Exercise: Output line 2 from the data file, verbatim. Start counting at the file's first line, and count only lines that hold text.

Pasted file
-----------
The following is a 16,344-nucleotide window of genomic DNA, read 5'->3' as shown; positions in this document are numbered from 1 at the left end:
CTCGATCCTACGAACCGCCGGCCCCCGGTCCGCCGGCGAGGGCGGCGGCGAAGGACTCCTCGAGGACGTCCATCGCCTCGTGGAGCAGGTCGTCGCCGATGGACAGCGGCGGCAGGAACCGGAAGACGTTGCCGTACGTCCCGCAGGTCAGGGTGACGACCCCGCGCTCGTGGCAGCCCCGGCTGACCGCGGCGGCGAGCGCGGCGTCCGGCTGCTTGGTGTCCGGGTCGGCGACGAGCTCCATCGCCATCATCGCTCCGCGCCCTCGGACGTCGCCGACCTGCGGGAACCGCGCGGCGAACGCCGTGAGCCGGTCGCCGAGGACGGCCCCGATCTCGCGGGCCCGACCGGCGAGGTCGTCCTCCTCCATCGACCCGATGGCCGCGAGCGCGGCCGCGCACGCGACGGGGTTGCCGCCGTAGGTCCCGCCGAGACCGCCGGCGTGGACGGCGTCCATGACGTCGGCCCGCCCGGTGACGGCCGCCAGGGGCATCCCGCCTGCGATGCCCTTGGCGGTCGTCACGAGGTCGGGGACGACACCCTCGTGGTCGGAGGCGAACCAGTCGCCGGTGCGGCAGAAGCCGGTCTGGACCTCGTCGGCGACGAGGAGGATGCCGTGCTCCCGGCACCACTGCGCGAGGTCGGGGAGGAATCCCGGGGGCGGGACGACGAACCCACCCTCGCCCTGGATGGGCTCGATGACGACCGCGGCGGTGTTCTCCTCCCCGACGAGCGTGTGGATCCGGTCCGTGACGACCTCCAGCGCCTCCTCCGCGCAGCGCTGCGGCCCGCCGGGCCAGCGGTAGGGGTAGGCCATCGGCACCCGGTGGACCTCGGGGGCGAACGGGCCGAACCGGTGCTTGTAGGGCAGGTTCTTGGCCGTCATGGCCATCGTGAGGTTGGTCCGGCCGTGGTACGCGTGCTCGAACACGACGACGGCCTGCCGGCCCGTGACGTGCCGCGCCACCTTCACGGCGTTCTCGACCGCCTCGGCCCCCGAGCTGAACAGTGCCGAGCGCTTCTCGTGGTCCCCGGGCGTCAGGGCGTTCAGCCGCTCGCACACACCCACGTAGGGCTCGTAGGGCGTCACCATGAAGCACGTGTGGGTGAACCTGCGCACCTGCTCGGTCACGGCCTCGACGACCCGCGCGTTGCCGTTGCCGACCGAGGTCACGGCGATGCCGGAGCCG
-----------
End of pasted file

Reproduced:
CTCGATCCTACGAACCGCCGGCCCCCGGTCCGCCGGCGAGGGCGGCGGCGAAGGACTCCTCGAGGACGTCCATCGCCTCGTGGAGCAGGTCGTCGCCGATGGACAGCGGCGGCAGGAACCGGAAGACGTTGCCGTACGTCCCGCAGGTCAGGGTGACGACCCCGCGCTCGTGGCAGCCCCGGCTGACCGCGGCGGCGAGCGCGGCGTCCGGCTGCTTGGTGTCCGGGTCGGCGACGAGCTCCATCGCCATCATCGCTCCGCGCCCTCGGACGTCGCCGACCTGCGGGAACCGCGCGGCGAACGCCGTGAGCCGGTCGCCGAGGACGGCCCCGATCTCGCGGGCCCGACCGGCGAGGTCGTCCTCCTCCATCGACCCGATGGCCGCGAGCGCGGCCGCGCACGCGACGGGGTTGCCGCCGTAGGTCCCGCCGAGACCGCCGGCGTGGACGGCGTCCATGACGTCGGCCCGCCCGGTGACGGCCGCCAGGGGCATCCCGCCTGCGATGCCCTTGGCGGTCGTCACGAGGTCGGGGACGACACCCTCGTGGTCGGAGGCGAACCAGTCGCCGGTGCGGCAGAAGCCGGTCTGGACCTCGTCGGCGACGAGGAGGATGCCGTGCTCCCGGCACCACTGCGCGAGGTCGGGGAGGAATCCCGGGGGCGGGACGACGAACCCACCCTCGCCCTGGATGGGCTCGATGACGACCGCGGCGGTGTTCTCCTCCCCGACGAGCGTGTGGATCCGGTCCGTGACGACCTCCAGCGCCTCCTCCGCGCAGCGCTGCGGCCCGCCGGGCCAGCGGTAGGGGTAGGCCATCGGCACCCGGTGGACCTCGGGGGCGAACGGGCCGAACCGGTGCTTGTAGGGCAGGTTCTTGGCCGTCATGGCCATCGTGAGGTTGGTCCGGCCGTGGTACGCGTGCTCGAACACGACGACGGCCTGCCGGCCCGTGACGTGCCGCGCCACCTTCACGGCGTTCTCGACCGCCTCGGCCCCCGAGCTGAACAGTGCCGAGCGCTTCTCGTGGTCCCCGGGCGTCAGGGCGTTCAGCCGCTCGCACACACCCACGTAGGGCTCGTAGGGCGTCACCATGAAGCACGTGTGGGTGAACCTGCGCACCTGCTCGGTCACGGCCTCGACGACCCGCGCGTTGCCGTTGCCGACCGAGGTCACGGCGATGCCGGAGCCG